At the end of July, I posted about an embroidery project I was working on: Favorite Bites in Baltimore. I’m happy to say that it’s done (!!) and features some of my favorite things I’ve eaten during my 10+ years of living in the city.
The foods I embroidered:
- Top left: S’mores in a Jar (from Hamilton Tavern)
- Bottom left: Dirtyboy (from Bun Shop)
- Middle: Greek Pizza (from Joe Squared)
- Right: Fried Oyster Mushrooms, Feta Cheese, Arugula, and Hot Sauce (from Mushroom Stand at JFX Farmer’s Market)
There will be text on top of the embroidery that explains the project—I’ll post that once it’s done.
Now that Favorite Bites is done, I’m going to go back to embroidering decorative floral scenes. But I do have plans to continue this food series. Cleveland is next!
Fun fact: I found Rebekah Miles’ work totally by chance. I was Googling someone of the same name, and her Instagram popped up as one of the top results. Thinking she was that someone else, I was pleasantly surprised when I saw a portrait of Reba McEntire and June Carter.
Rebekah creates faux book covers in the same gestural style as her portraits. Describing this on-going project, she writes:
I paint one-of-a-kind book jackets on specific artists, photographers, and some literature. The selected books are a reference to art history and the art of libraries. I choose an image to paint for a cover illustration based on qualities such as poignancy and visual graphics. If the book is not illustrated, I find an image that is complementary to its contents.
Rebekah also makes ceramics. They are, as she describes, “interpretations of images that appeal to a sense of place and beauty, such as an antique loteria set (Mexican bingo) from the 1800’s, a seed savers exchange catalogue, and a California native plant identification book.”
September is one of my favorite months. Not just because of the cooler temperatures, but because it’s my birthday, too! (I suspect that many people chose their birthday month as their favorite, too.) First on my gift wish list? These plush dolls by Cat Rabbit (previously)! They are totally adorable and the detailing is, as always, impressive—especially with the small accessories.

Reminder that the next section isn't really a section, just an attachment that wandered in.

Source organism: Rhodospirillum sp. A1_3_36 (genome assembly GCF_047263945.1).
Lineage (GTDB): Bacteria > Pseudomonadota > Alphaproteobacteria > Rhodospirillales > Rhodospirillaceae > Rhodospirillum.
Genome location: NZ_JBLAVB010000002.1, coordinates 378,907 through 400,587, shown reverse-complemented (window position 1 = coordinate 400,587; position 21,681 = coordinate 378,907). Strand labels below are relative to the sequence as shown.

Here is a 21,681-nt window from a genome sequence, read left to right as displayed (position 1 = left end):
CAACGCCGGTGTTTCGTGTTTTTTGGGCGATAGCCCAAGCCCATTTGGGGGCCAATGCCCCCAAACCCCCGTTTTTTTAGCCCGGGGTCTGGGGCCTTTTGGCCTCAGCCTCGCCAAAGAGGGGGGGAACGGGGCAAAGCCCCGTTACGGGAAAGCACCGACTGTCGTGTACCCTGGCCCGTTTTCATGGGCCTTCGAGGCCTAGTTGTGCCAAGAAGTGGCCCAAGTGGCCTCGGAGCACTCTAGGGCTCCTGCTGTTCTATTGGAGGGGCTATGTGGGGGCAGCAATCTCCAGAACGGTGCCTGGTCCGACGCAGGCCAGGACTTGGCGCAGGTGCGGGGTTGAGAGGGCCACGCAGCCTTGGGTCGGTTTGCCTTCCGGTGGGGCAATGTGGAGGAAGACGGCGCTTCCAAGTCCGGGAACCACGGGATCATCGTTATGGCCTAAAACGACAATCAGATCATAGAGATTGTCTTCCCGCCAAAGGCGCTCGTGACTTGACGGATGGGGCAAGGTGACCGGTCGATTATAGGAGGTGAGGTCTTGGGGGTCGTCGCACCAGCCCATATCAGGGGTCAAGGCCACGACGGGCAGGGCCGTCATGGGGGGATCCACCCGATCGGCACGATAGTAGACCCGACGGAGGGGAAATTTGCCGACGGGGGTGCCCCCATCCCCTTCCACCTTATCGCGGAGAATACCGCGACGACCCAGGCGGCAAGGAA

All of these characters were created for Cat Rabbit’s show Return to Twinkle Plaza at the Brisbane-based Outré Gallery, which is based on her recent travels. “I used materials and supplies that I sourced in all of those amazing craft stores you find everywhere in Japan,” she writes on her blog, “including wool from bricoleurs in Sapporo and lovely traditional fabric from Nippori Fabric Town.”
If you’re local check out Cat Rabbit’s show until September 7. Buy works from the show on the Outré Gallery website.
Dark and mysterious—that’s how I describe illustrator Pierre Mornet’s beautiful paintings. Combining vintage-inspired realism (think the Golden Age of illustration) with bold, flat colors, he creates curious images whose young subjects have arresting stares that sear into you.
I’m not the only fan of Pierre’s work. Renowned author and infamous Twitter user Joyce Carol Oates had this to say:
1 // Valentino Space-Embroidered Satin Booties (sadly, these are sold out… but still so pretty…)
2 // Skunk Plush Pillow by Three Bad Seeds
3 // Connifer Collection hankies by Alena Tkach for R.CULTURI
4 // Ceramic Hanging Planter ‘Olivia’ by Megan Clarke (available on Little Deer)
5 // Marguerite Blouse Navy by Mina Perhonen
6 // Flower Bud Vase by Eleonor Boström
7 // Henri & Evelyn’s Return Home Diorama Necklace by Miniatures for a Modern World (via So Super Awesome)
Happy weekend, ya’ll! If you need me, I’ll be sewing forever on my Baltimore Bites project.
Using acrylic, gouache, and watercolor pigments, Laura Garcia Serventi paints the plant collections I wish I had. The colorful scenes feature tall succulents and flowering cacti, neatly potted and sitting on a geometric floor. They’re healthy and flourishing, which is more than I can say for some of the plants in my apartment.
Purchase these images as prints in Laura’s Etsy shop!
Nancy Liang (previously) is one of my favorite GIF illustrators, using an awesome assortment of collage materials to create eerie moving pictures. She often illustrates landscapes, but here are two editorial fashion pieces. I love the surface design and the subtly moving eyeballs.
Wondering how Nancy creates her work? Check out How Did You Do That?, an interview series where she shares her process step-by-step.
Kaori Seno is a Japanese illustrator who creates delightful paintings of clothing that I wish I owned. There’s intricate lacework, strange patterns, and fancy bird brooches woven within the flattened, stylized views. Note that there’s no one wearing these clothes, a fact that’s okay with me. Clothing tells enough of a story on its own—these works speak volumes about the type of person who’ll wear these charming garments.
Kaori also paints other subjects not related to clothing. I’m not sure I’d eat candy that has eyeballs…
I want this mural in my apartment! Called Hidden Garden, illustrator Sretan Bor painted it in a private residence in Croatia. It features a host of different flora and fauna that wrap around the walls, creating an ongoing narrative that engulfs the room in illustration. Fun!
The entire scene is incredibly detailed, and this works in the mural’s favor. The client, most likely, will look at the piece everyday, so it’s got to be something that they can continually discover new things in.
If you’ve read this blog for even a little while, you know that I’m a big fan of cut paper illustrations. These are two projects—by different illustrators—that I’ve enjoyed, and I thought you would too!
If you follow me on Tumblr or Instagram, then you’ve seen part of these before. Follow me to see daily illustrations that don’t always make it on here!